Aleksandar Vucic has urged Pristina and Western powers to avoid conflict, but vowed to use force if Serbs are persecuted
Serbian President Aleksandar Vucic has issued a plea for peace in Kosovo amid rising tensions with Pristina. However, he also vowed to fight to the death if ethnic Serbs in the self-proclaimed republic are targeted for another pogrom.
"The atmosphere has been heated up, and the Serbs will not suffer any more atrocities," Vucic said in Belgrade on Sunday. "My plea to everyone is to try to keep the peace at almost any cost. I am asking the Albanians to come to their senses, the Serbs not to fall for provocations, but I am also asking the representatives of powerful and large countries, which have recognized the so-called independence of Kosovo, to pay a little attention to international law and reality on the ground and not to allow their wards to cause conflict."
Vucic's comments came as Pristina prepared to implement a controversial law requiring ethnic Serbs living in the disputed territory to replace their Serbian-issued vehicle registrations with Kosovo plates, starting on Monday. Kosovo also may require the replacement of other types of Serbian-issued documents, such as identification cards, and it will make a renewed attempt to ban entry or issue temporary papers to travelers with Serbian-issued documents or license plates.
Church bells rang in alarm across the northern part of the province on Sunday, amid reports that armed ethnic Albanians were gathering for another pogrom of the remaining Serbs - as had happened in 2004.
The Serbian president claimed last month that the registration policy was part of an effort to force remaining Serbs out of Kosovo. He referred to the move as "a new Storm," in reference to the Croatian military operation in 1995 that forced most Serbs to flee Croatia.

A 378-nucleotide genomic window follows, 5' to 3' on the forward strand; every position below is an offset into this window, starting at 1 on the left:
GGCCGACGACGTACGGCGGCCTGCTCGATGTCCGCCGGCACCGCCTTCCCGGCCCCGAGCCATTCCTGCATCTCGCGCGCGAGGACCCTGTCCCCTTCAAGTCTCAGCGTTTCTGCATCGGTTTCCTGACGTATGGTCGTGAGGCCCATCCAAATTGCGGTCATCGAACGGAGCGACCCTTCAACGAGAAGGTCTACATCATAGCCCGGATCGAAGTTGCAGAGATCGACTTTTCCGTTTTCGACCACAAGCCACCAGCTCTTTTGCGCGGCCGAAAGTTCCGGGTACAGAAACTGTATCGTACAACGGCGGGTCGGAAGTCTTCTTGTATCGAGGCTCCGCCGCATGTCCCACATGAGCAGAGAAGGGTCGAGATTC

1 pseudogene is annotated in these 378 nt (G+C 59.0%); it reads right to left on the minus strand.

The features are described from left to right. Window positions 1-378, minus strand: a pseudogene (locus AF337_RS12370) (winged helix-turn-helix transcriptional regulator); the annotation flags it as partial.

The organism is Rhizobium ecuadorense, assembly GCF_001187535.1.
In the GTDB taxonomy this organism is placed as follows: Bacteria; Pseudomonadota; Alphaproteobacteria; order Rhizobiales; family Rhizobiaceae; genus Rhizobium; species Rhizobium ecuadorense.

Serbian Foreign Minister Nikola Selakovic told reporters on Saturday that "the Albanian side in Kosovo and Metohija is literally preparing to raise hell for Serbs."
Kosovo's prime minister Albin Kurti, an ethnic Albanian, has denied that the transition to non-Serbian documents is anything more than applying "law and justice" equally to all citizens.
"Trust your government," he said in a videotaped message in Serbian.
Vucic has claimed that "provocations" against Serbs living in Kosovo have increased since Kurti, a nationalist who champions the idea of Albanian unification, became prime minister last year. The number of such incidents, including attacks by ethnic Albanians on Serbian cemeteries and Orthodox churches, has jumped 50%, he told reporters on Sunday.
"We do not want conflicts and we do not want war," Vucic said in his speech. "We will pray for peace and seek peace, but let me tell you right away: There will be no surrender, and Serbia will win. If they dare to start persecuting, harassing and killing Serbs, Serbia will win."
Vucic also speculated that Pristina is trying to take advantage of the Ukraine crisis by provoking a conflict in which Kurti would be portrayed sympathetically as Kosovo's version of Ukrainian President Vladimir Zelensky, with the Serbs cast in the role of Russia and President Vladimir Putin.
NATO occupied Kosovo in 1999, after a 78-day air war against what was then Yugoslavia. The province declared independence in 2008, with Western support. While the US and most of its allies have recognized it, Serbia, Russia, China and the UN in general have not.